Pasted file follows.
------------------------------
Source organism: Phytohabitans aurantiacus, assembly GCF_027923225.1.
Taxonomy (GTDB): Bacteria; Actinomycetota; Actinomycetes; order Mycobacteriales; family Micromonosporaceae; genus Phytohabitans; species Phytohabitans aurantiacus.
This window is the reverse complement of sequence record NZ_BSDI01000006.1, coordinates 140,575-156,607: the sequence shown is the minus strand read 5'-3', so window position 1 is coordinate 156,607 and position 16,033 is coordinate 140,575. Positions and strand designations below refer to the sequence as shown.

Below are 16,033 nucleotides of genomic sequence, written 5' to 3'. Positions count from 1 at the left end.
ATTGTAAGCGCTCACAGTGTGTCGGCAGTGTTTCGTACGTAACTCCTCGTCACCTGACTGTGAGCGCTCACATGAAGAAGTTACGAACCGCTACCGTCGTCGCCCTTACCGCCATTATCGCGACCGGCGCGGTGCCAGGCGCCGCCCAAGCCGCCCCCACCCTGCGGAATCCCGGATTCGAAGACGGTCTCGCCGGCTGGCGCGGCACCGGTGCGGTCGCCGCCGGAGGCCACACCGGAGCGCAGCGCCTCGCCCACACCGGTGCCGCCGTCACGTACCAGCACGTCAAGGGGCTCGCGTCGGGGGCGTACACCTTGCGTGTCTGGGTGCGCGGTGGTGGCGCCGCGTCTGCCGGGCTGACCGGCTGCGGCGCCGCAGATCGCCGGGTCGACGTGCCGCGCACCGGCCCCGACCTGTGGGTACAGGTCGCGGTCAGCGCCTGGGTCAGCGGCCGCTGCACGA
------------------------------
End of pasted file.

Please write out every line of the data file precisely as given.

Source organism: Phytohabitans aurantiacus, assembly GCF_027923225.1.
Taxonomy (GTDB): Bacteria; Actinomycetota; Actinomycetes; order Mycobacteriales; family Micromonosporaceae; genus Phytohabitans; species Phytohabitans aurantiacus.
This window is the reverse complement of sequence record NZ_BSDI01000006.1, coordinates 140,575-156,607: the sequence shown is the minus strand read 5'-3', so window position 1 is coordinate 156,607 and position 16,033 is coordinate 140,575. Positions and strand designations below refer to the sequence as shown.

Below are 16,033 nucleotides of genomic sequence, written 5' to 3'. Positions count from 1 at the left end.
ATTGTAAGCGCTCACAGTGTGTCGGCAGTGTTTCGTACGTAACTCCTCGTCACCTGACTGTGAGCGCTCACATGAAGAAGTTACGAACCGCTACCGTCGTCGCCCTTACCGCCATTATCGCGACCGGCGCGGTGCCAGGCGCCGCCCAAGCCGCCCCCACCCTGCGGAATCCCGGATTCGAAGACGGTCTCGCCGGCTGGCGCGGCACCGGTGCGGTCGCCGCCGGAGGCCACACCGGAGCGCAGCGCCTCGCCCACACCGGTGCCGCCGTCACGTACCAGCACGTCAAGGGGCTCGCGTCGGGGGCGTACACCTTGCGTGTCTGGGTGCGCGGTGGTGGCGCCGCGTCTGCCGGGCTGACCGGCTGCGGCGCCGCAGATCGCCGGGTCGACGTGCCGCGCACCGGCCCCGACCTGTGGGTACAGGTCGCGGTCAGCGCCTGGGTCAGCGGCCGCTGCACGA